Gareth Jones, in his essay, describes the historical changes in the relationship between sculpture and sound. This dichotomous tension is straddled by Gil’s work in Sonic Plasticity proposes the use of sound as a malleable material – one that can be stretched in all dimensions, encompassing height, width, and depth, with curves, edges, and changing geometries. His Aural Fields and Resonant Bodies combine physical structures set to vibrate, creating geometric fields of sound perceivable in space with edges and form.
This is an interesting field I am currently investigating with respect to the final proposal with respect to sculptures. I am not proposing to do the same sort of thing but Gil’s work does have correspondence with how I see sound as creating a physical entity in itself.
My idea is to counterpoise the readability and sensuality of the solid pieces with the pure perception and sensuality in another modality of sound. I am concerned about the cancelling out of one another: should solid sculpture reside in silence, should sound be disembodied? These are questions I intend to explore and aim to resolve in some way. The use of digital interactive devices is something I have been working with enabling an element of audience interaction. But then again, the work in silence also speaks of itself. This is an interesting area of empirical research which needs a trial and error, or heuristic, approach.
Today was the due date to hand in a draft of the RS for the second tutorial with Gareth. The paper has gone through numerous transformations and bears little resemblance to what I started out with. I started with something, although interesting, that did not have much bearing on contemporary art or my practice. It was more a case of extending one of my numerous hobby horses.
It has not been easy to shed so many interesting ideas but the exercise has clarified a great many others. I have managed to talk about contemporary concerns, touched on the future and most importantly made a deeply relevant contribution to my project proposal and practice in general.
Subject matter and content are complete but I still have a number of things to do, namely:
Finalise the title;
finish correlating the abstract with the body’s content;
make sure introduction covers all the points needed;
tidy text for grammar, syntax, make sure it makes sense, and tighten up the text;
ensure points are sequential so that the narrative flows coherently;
add anything that helps clarity;
reflect on the conclusion;
elaborate and complete the diagrams from the sketches;
Images above: works by William Latham, John Horton Conway and Andrew Lord
Evolutionary Space: A way of looking at art practice as continual process in a disparate ecology.
Art practices have become widely divergent and disparate in recent years, particularly since the arrival of digital means which have opened out previously unimagined possibilities. Different taxonomies representing a great variety of paradigms, methodologies, thematics, mediums and contexts have given rise to a heterogeneity of approaches when considering practices and the role of artists which can render problematic a holistic consideration of different ways of generating art. Using Conway’s “Life, Latham’s “Mutator”, and the work of ceramic sculptor Andrew Lord as subjects, this paper introduces an approach to discussing art practices, fostering a unified view in the midst of diversity, evolutionary space. Borrowing from the idea of fitness landscape in evolutionary theory, applying it to Olson’s analysis of computer generated life regarding the relationship between pure information and its physical interpretation, in the context of Whitehead’s process philosophy of becoming, and Dennett’s idea of algorithms, a picture is built of how different art practices can be viewed as dynamic information streams coded and implemented in material terms.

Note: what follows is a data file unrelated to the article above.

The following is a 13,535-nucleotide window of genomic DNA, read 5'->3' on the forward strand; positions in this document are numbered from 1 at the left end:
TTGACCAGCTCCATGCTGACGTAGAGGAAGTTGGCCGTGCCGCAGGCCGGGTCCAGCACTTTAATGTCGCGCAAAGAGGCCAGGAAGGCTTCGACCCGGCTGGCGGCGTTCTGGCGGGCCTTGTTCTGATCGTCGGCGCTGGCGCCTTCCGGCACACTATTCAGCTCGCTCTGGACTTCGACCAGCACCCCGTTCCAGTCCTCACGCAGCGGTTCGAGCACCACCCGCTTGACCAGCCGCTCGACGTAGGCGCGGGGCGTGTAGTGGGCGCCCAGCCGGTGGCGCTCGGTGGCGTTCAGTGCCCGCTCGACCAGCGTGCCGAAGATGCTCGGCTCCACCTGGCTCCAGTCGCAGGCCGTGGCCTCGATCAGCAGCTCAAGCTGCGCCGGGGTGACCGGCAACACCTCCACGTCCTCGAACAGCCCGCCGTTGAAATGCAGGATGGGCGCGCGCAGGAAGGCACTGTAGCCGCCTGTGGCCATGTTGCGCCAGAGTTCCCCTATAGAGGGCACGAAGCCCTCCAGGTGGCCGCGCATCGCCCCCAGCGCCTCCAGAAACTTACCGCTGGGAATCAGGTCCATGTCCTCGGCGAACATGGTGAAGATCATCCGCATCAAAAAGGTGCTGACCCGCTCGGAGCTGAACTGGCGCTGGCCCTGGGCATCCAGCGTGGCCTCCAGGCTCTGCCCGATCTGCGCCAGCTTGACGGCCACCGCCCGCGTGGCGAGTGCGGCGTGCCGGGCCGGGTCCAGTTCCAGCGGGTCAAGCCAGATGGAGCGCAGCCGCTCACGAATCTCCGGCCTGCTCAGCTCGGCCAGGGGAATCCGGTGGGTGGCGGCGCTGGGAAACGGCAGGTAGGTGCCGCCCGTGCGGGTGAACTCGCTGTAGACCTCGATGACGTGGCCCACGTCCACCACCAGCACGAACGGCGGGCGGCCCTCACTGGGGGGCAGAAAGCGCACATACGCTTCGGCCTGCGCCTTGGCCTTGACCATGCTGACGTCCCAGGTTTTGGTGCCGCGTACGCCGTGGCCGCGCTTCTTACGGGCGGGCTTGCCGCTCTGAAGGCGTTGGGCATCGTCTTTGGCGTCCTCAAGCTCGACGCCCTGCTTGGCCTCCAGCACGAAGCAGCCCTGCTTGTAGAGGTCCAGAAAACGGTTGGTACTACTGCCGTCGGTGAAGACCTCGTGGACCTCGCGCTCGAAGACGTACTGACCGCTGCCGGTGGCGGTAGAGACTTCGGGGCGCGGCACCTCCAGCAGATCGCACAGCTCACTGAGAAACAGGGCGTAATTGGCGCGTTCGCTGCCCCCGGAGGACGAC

The research paper has changed radically and become frighteningly simply because I have a tendency to complicate things. The above may seem complicated but it is in fact a straightforward synthesis of ideas from various fields to construct a different way of talking about art practices which goes some way to avoid value judgements and the need to describe things subjectively. Writing the paper is making me focus on an increasingly narrow narrative as an explication for a broad idea. It is frustrating at times because I want to explore a multiplicity of ideas but by considering a wide field and having to progressively select out is also liberating. It shows me that things can be simple without loosing depth. Implied ideas can be just as powerful in leaving the reader the possibility to uncover them or find new things and feel the sense of discovery rather than having them pointed out. The methodology I am constructing is also feeding into the project proposal: I no longer feel compelled to spell out every idea.